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The Battle of Winterfell is epic, confusing and emotional – all at once – Arts and Entertainment

Apr 29, 2019-

[Editor’s note: This review contains spoilers. Read at your own risk.]

"What do we say to the good of death?" "Not today."

The final death in The Battle of Winterfell is unexpected. It is a quiet, sombre death that does not come from murder but from acceptance. Melisandre, The Red Woman, walks out into the snow, strips off the magical charm that has been keeping her young and collapses – dead. She has been appointed as Ahai, the Prince who was Promised. Only it was Stannis Baratheon and it was Jon Snow. It wasn't even Daenerys or Jorah Mormont or Jaime Lannister. It was someone wholly unexpected.

But the question remains, is Arya Strong Azor Ahai? Sure, she did leap out of nowhere to staff the Night King and put to the Long Night, killing all of the walkers and the wights in one blow. But what about everything else? The Prince who was Promised was a person who was just a victim of a flaming sword.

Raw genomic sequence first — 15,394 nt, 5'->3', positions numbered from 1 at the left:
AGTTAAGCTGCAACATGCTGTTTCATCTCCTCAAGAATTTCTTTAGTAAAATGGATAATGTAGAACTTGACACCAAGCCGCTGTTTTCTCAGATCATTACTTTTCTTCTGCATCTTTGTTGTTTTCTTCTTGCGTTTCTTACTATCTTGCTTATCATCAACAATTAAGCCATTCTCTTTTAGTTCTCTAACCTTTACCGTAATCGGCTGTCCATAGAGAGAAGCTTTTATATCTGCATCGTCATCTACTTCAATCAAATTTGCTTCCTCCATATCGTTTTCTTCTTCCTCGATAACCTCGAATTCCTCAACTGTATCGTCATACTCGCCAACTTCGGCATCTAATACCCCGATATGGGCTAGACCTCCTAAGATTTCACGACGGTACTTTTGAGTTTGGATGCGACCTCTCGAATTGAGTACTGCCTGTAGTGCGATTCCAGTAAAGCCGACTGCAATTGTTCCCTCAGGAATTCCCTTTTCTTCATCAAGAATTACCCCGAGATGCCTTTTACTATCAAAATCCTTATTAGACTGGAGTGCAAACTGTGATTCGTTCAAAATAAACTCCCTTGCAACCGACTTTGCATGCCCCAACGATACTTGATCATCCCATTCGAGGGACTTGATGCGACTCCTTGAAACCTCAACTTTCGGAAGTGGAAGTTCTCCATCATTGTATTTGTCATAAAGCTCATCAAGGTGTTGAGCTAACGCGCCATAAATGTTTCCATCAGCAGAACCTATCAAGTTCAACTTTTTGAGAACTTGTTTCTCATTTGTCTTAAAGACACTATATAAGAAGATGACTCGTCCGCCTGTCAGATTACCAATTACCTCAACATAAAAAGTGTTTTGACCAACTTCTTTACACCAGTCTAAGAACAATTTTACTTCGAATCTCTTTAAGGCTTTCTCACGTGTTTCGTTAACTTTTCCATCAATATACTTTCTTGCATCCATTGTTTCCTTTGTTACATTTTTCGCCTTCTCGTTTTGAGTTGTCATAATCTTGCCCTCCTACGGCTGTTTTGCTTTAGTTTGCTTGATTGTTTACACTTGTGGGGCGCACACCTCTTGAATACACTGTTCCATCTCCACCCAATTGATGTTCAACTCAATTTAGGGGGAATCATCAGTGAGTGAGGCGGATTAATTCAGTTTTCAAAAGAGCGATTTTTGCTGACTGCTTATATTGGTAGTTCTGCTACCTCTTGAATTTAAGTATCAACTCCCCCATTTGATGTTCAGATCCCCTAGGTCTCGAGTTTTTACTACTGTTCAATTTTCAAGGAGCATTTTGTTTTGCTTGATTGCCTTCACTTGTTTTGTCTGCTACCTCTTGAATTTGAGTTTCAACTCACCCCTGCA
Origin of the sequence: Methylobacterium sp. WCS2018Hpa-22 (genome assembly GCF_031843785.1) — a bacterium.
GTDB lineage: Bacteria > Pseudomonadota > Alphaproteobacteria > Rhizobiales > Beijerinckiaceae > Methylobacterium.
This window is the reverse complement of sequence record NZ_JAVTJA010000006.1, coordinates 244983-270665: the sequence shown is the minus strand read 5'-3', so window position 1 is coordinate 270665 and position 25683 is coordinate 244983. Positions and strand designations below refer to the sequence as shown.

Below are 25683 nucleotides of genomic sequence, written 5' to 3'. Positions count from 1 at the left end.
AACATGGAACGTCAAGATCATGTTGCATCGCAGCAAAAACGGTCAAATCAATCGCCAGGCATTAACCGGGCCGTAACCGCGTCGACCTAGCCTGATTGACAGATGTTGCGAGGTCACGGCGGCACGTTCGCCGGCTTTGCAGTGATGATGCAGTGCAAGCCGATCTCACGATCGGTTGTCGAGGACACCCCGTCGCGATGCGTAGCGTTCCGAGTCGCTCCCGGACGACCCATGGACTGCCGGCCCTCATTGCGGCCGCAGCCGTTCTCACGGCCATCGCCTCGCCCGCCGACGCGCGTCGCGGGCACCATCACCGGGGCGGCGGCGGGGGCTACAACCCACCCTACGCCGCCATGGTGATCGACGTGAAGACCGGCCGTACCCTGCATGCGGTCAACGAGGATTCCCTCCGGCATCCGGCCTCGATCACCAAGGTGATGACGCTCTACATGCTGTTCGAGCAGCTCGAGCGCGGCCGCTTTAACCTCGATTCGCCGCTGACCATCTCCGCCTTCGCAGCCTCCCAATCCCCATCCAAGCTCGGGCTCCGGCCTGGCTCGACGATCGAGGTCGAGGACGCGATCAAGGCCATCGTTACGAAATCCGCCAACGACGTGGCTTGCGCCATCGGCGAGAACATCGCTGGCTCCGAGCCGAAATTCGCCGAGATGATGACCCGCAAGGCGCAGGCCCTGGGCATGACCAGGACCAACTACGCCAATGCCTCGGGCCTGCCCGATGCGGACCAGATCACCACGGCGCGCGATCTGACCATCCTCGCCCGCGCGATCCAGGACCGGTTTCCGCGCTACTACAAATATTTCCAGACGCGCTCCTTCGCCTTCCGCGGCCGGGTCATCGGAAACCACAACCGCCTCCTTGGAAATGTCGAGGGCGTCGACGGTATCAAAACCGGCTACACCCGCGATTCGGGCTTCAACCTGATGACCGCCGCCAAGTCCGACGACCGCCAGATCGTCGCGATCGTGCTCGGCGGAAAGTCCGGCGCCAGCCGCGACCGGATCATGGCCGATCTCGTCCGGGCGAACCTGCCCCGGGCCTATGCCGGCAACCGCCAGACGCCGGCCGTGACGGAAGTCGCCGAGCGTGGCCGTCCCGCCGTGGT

As much as I am Arya’s arc ̵

1; from naive tomboy to faceless assassin – there is something that doesn't quite sit right with her killing the Night King. All the Azor Ahai prophecy aside, it turns out that the Night King was just a run-of-the-mill villain, someone with no deeper motivations than to murder all humans. The show had led us to believe that the White Walkers wanted something more, with all the spiral symbolism, their creation at the hands of the Children of the Forest, their taking of dead babies, and the once-glimpsed Lands of Always Winter. The Night King's death feels like poor writing, doing away with all the complex characterization that made Game of Thrones unique. It feels like something that George RR Martin – he who relies on turning high fantasy tropes on their head – would never have written.

These last two seasons have shown how much Martin is missed. With no more books to follow, showrunners DB Weiss and David Benioff have turned Game of Thrones into a straightforward television show – full of good guys and bad guys, all with predictable character arcs. So it was fitting that Theon and Serah died in this episode, not so much that Brienne, Podrick and Gray Worm didn't.